Thanks for stopping by and have a great day!

Comments are always welcomed as I’ve learned quite a bit from reader feedback. As always, thanks for stopping by and while you’re at it, feel free to visit my camera shop at http://www.ccstudio2380.com (CC Design Studios hosted by Etsy). – Chris Whelan

Please respect that all content, including photos and text, are the property of this blog and its owner, Yashica Pentamatic Fanatic, Yashica Sailor Boy, Yashica Chris, Chasing Classic Cameras with Chris.

Copyright © 2015-2021 Chasing Classic Cameras with Chris (Yashica Pentamatic Fanatic), Chris Whelan
All rights reserved.

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wordless (almost) wednesday

Yashica Flex AS-II made in November 1954

Thanks for stopping by and have a classic day!

Comments are always welcomed as I’ve learned quite a bit from reader feedback. As always, thanks for stopping by and while you’re at it, feel free to visit my camera shop at http://www.ccstudio2380.com (CC Design Studios hosted by Etsy). – Chris Whelan

Please respect that all content, including photos and text, are the property of this blog and its owner, Yashica Pentamatic Fanatic, Yashica Sailor Boy, Yashica Chris, Chasing Classic Cameras with Chris.

Copyright © 2015-2021 Chasing Classic Cameras with Chris (Yashica Pentamatic Fanatic), Chris Whelan
All rights reserved.

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Monday Picks – new cameras in my camera shop!

Happy Monday! I’ve added some new cameras and photo gear in my online camera shop hosted by Etsy at http://www.ccstudio2380.com over the weekend. Take advantage of these awesome finds at a 10% discount. I mail worldwide.

You’ll find an exciting array of cameras, collectibles, lenses, and photo gear in the shop at http://www.ccstudio2380.com

Thanks for stopping by and have a great day!

Comments are always welcomed as I’ve learned quite a bit from reader feedback. As always, thanks for stopping by and while you’re at it, feel free to visit my camera shop at http://www.ccstudio2380.com (CC Design Studios hosted by Etsy). – Chris Whelan

Please respect that all content, including photos and text, are the property of this blog and its owner, Yashica Pentamatic Fanatic, Yashica Sailor Boy, Yashica Chris, Chasing Classic Cameras with Chris.

Copyright © 2015-2021 Chasing Classic Cameras with Chris (Yashica Pentamatic Fanatic), Chris Whelan
All rights reserved.

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Yashica Binoculars – 1962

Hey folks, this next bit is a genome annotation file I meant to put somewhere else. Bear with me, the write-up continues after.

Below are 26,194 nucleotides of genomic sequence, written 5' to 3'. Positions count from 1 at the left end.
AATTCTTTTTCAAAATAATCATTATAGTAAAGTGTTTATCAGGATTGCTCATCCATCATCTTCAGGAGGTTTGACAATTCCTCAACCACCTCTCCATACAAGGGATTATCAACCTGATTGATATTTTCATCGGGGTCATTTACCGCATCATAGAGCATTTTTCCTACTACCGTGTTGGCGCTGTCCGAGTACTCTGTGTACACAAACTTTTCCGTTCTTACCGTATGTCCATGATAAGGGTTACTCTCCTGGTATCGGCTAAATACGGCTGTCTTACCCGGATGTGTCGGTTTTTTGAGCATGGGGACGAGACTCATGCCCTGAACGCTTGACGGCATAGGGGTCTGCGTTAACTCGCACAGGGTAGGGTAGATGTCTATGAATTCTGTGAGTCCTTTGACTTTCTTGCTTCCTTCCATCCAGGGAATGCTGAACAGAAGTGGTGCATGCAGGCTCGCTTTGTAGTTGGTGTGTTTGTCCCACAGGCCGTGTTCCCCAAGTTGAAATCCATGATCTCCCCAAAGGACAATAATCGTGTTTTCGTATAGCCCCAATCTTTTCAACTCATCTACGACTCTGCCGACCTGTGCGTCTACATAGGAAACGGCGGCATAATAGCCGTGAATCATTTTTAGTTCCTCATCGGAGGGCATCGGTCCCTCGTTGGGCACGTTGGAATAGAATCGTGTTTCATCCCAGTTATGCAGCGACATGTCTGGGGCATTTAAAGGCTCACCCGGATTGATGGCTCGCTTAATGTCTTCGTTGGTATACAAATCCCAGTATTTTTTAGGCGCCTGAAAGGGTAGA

This is a scan from the 1962 Australian importer Swift & Bleakley Camera & Accessory Catalogue. As discussed in a previous post, it is likely Yashica did not make binoculars that they sold under their name. It appears that was a common practice during the 1960s and 1970s. Most Japanese camera manufacturers had minor accessories like binoculars and tripods made by outside contractors who may or may not have built the items to Yashica’s specifications. My guess is that most of these binoculars listed above were only slightly modified from existing stock items. It’s no knock on Yashica since their reputation was made by building high-quality cameras and selling them at the lowest possible price and counting on volume to make their profits. It’s quite possible that Yashica still made a nice profit by reselling these binoculars banking on their good name to sell them to already established Yashica brand customers.

Thanks for stopping by and have a great day!

Comments are always welcomed as I’ve learned quite a bit from reader feedback. As always, thanks for stopping by and while you’re at it, feel free to visit my camera shop at http://www.ccstudio2380.com (CC Design Studios hosted by Etsy). – Chris Whelan

Please respect that all content, including photos and text, are the property of this blog and its owner, Yashica Pentamatic Fanatic, Yashica Sailor Boy, Yashica Chris, Chasing Classic Cameras with Chris.

Copyright © 2015-2021 Chasing Classic Cameras with Chris (Yashica Pentamatic Fanatic), Chris Whelan
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Friday Fotos! – Yashica Binoculars

I don’t usually collect binoculars but sometimes you come across a pair that scream “buy me”! These rather rare binoculars did just that. Of course, it helps that they carry the Yashica brand. Yashica binoculars enjoy a good reputation as being of high-quality with exceptionally good optics.

These lovely miniature binoculars are of the reverse Porro prism design and are in mint condition especially considering they were likely made in the early 1960s (maybe the late 1950s) not by Yashica but by a very well-known maker of binoculars the Seiwa Kogaku Company of Tokyo.

Japan imposed strict guidelines on the manufacture of binoculars and telescopes. These guidelines stated that binoculars were to be of the highest quality and be able to pass extensive testing and quality control procedures. As such, the original maker had to stamp in the metal casing their unique manufacturer’s mark regardless of the final branding.

Assembly manufacturer’s mark J-B93 is for the Seiwa Kogaku Company. There’s a secondary mark on the casting J-E50 for Tanaka Koki Seisakujo, Inc.
7 x 28 Extra Wide Angle. The optics are bright and clear. Focusing is a bit stiff but that’s expected as the original grease starts to dry out after all these years.
The beautiful felt lined leather case still looks new.